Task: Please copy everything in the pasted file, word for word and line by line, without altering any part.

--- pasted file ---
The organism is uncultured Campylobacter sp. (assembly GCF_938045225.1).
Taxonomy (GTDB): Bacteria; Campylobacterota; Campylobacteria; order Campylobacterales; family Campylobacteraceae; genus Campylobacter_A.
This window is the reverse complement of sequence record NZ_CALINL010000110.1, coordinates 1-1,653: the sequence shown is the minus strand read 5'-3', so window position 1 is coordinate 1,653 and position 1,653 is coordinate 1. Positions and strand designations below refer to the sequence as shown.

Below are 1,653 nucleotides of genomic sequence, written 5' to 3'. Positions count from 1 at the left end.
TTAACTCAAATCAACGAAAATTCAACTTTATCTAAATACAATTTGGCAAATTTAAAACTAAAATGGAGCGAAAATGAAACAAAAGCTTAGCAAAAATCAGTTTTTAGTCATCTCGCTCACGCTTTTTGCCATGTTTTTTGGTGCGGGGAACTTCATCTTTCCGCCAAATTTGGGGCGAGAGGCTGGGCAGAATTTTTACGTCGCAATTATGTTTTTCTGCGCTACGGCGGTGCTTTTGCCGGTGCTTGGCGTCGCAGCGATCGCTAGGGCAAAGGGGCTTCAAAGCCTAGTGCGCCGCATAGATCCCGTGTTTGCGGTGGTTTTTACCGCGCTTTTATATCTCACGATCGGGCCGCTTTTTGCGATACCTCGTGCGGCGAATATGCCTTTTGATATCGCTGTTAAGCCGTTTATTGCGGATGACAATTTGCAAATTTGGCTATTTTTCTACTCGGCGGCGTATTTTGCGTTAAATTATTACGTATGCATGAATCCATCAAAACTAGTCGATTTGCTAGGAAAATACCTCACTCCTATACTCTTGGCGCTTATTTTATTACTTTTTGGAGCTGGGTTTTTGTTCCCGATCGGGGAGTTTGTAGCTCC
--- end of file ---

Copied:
The organism is uncultured Campylobacter sp. (assembly GCF_938045225.1).
Taxonomy (GTDB): Bacteria; Campylobacterota; Campylobacteria; order Campylobacterales; family Campylobacteraceae; genus Campylobacter_A.
This window is the reverse complement of sequence record NZ_CALINL010000110.1, coordinates 1-1,653: the sequence shown is the minus strand read 5'-3', so window position 1 is coordinate 1,653 and position 1,653 is coordinate 1. Positions and strand designations below refer to the sequence as shown.

Below are 1,653 nucleotides of genomic sequence, written 5' to 3'. Positions count from 1 at the left end.
TTAACTCAAATCAACGAAAATTCAACTTTATCTAAATACAATTTGGCAAATTTAAAACTAAAATGGAGCGAAAATGAAACAAAAGCTTAGCAAAAATCAGTTTTTAGTCATCTCGCTCACGCTTTTTGCCATGTTTTTTGGTGCGGGGAACTTCATCTTTCCGCCAAATTTGGGGCGAGAGGCTGGGCAGAATTTTTACGTCGCAATTATGTTTTTCTGCGCTACGGCGGTGCTTTTGCCGGTGCTTGGCGTCGCAGCGATCGCTAGGGCAAAGGGGCTTCAAAGCCTAGTGCGCCGCATAGATCCCGTGTTTGCGGTGGTTTTTACCGCGCTTTTATATCTCACGATCGGGCCGCTTTTTGCGATACCTCGTGCGGCGAATATGCCTTTTGATATCGCTGTTAAGCCGTTTATTGCGGATGACAATTTGCAAATTTGGCTATTTTTCTACTCGGCGGCGTATTTTGCGTTAAATTATTACGTATGCATGAATCCATCAAAACTAGTCGATTTGCTAGGAAAATACCTCACTCCTATACTCTTGGCGCTTATTTTATTACTTTTTGGAGCTGGGTTTTTGTTCCCGATCGGGGAGTTTGTAGCTCC